The Igbo had established relationships with the tribes of the CrossRiver area, more especially the Ekoid and the Ibibio peoples. The relationships were in areas of trade, warfare, language, culture and marriage.
Some instances or evidences of these relationships include:
The Nsibidi writing system developed by the Ekoid people which was widely used in Igbo land.
The Ekpe and Ekpo secret societies in parts of Igbo land, which originated from the Efik-Ibibio.
The famous Arochukwu Ibinukpabi Oracle, known as the “Long juju” is said to have been originally owned by the Ibibio.
The oracle’s original name was “Ibid Itam” meaning Crown Drum or “Ibid Ukpabi” meaning “Drum of the almighty God”. It was the Igbo that had called it
Although closely related and belonging to one linguistic family, the dialectal groups that the Ibibio cluster comprise, many times consider themselves as distinct ethnic groups.
The Igbo, especially those at the CrossRiver area, have much in common with this cluster which would be examined step by step.
It should not be surprising that there are some similarities and shared words between the Igbo and the Efik-Ibibio, having coexisted for centuries.
Let’s examine these examples:
𝐈𝐠𝐛𝐨 𝐈𝐛𝐢𝐛𝐢𝐨 𝐄𝐧𝐠𝐥𝐢𝐬𝐡
Udele. Utere. Vulture
Okporoko Ekporoko Stockfish
Utazi. …..Utasi. (Herb)
Ụdara. Ụdara. (Fruit)
Nne. Nne*¹. … Mother
Ekpem. Ekpeme. Bottle
Mme*². Mmen. Wine
Ñụọ. Nwọñ. To drink
Ìkó …. .Ìkó ….Cup
Too. Toro. . To praise
Kwá(aka).. Kwak(ubok) clap
Te (ofe). Tem(ndidia). Cook
Ka kan. Greater/Older
Ikpaa*³. Akpakpa. Maize
Ekpa/Akpa. Ekpad. Bag
Nke m. Ake nmi. Mine
Taa. Taa. To chew
Okpokoro. Okpokoro. Table
Luo. Lo(Oro dialect). Marry
(N)ya*⁴ Enye. It/Him/Her
Dibia. Abia(Ibok). Herbalist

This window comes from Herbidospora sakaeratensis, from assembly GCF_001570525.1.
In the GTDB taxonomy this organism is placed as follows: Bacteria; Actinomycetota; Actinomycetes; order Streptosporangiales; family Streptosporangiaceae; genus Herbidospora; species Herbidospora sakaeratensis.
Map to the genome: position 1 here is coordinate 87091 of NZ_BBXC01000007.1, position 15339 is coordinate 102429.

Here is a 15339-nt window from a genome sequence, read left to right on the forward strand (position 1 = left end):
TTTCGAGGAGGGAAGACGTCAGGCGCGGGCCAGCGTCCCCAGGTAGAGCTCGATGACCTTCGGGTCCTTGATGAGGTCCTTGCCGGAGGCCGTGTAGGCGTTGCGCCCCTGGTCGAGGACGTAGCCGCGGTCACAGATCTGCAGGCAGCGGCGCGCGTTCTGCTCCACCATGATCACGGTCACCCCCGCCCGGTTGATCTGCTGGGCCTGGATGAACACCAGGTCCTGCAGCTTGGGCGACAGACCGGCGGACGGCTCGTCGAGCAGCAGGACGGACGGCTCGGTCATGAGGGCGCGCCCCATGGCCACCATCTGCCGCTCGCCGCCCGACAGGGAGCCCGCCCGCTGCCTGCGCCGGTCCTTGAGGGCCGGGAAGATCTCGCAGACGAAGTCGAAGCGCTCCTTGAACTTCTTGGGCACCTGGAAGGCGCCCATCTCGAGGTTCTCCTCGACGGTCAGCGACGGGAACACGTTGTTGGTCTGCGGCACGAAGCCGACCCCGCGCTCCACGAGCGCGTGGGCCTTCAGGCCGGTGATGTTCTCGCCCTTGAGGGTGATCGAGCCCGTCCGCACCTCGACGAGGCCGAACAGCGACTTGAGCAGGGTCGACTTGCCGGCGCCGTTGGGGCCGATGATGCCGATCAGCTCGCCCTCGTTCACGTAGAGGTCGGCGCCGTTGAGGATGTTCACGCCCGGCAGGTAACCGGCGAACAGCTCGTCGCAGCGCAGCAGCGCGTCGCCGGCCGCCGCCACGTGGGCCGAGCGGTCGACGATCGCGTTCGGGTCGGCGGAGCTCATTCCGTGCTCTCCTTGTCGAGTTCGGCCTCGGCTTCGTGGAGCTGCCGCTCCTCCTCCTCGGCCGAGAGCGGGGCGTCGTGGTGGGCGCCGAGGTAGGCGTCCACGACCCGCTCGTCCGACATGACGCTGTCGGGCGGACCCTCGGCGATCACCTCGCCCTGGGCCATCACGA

Ikpe. Ikpe. Judgement
Maa Maha To slap
Taa. Taa To chew
Also, some Ibibio words were adopted by the Igbo subgroups near the Cross River. In those areas the Ibibio words “Iwa” and “Akpakpa” are used for “Cassava” and “Maize” respectively.
Some verbs may also have been adopted from the Ibibio too. For instance, the Aro word “inyam(avia)” meaning to trade could possibly stem from the Ibibio word “nyam” meaning to “sell”. Other Igbo would say “Izuahia”.
In the past, many people from Arochukwu and Abiriba axis spoke and understood Efik.
As the Igbo would greet
“Mma mma nu o !”, the Annang of the Ibibio cluster would greet
“Mma !, Mma mma de !”
There are also some words shared by the two linguistic groups but having different meanings in both languages.
Kpe. To judge. To pay
Di. Husband. Come
Mia. Suck. To Beat
Ụsọ. Sweetness. Father
Afere. Plate. Soup
Iba. Fever. Two
Nwaa This child 2nd daughter
Kaa. To Sharpen. Go
Akwa. Egg. Great
Tie To Crack To sit
Tọ́ọ́. To untie. To hit
Nsi. . Faeces. What-*****
𝐀𝐝𝐨𝐩𝐭𝐢𝐨𝐧 𝐨𝐟 𝐧𝐚𝐦𝐞𝐬.
Due to centuries of coexistence, some Eastern Igbo groups adopted some Ibibio names. Among the Igbo of Aro, Abam, Abiriba and Ohafia, you could find people with Ibibio names such as Okon, Ekpo, Edidem, EUdoh, Ndem, Ukpong, Inyang, Ukpabi, Okpan, (a modification of Akpan the Ibibio word for first son), Obasi (possibly a modification of the Ibibio word Abasi or borrowed from the Ekoi “Obasi”)
Also, some Annang bear Igbo names like Okoro, Nnamoko, Emacha, etc.
Further more, the names of these towns in Ebonyi State have meanings in Ibibio language:
Unwana, Ikwo and Effium, meaning Light/bright, song and Crocodile, respectively.
*¹. Sometimes used to refer to an elderly woman by the Ibibio.
*². In some Southern Igbo dialects.
*³ In some Igbo dialects, corn is called Ikpaa and also called Akpakpa although the standard Igbo word is “Ọkà”.
*⁴. Some Northern Igbo dialects use “Nya” or “Nye”.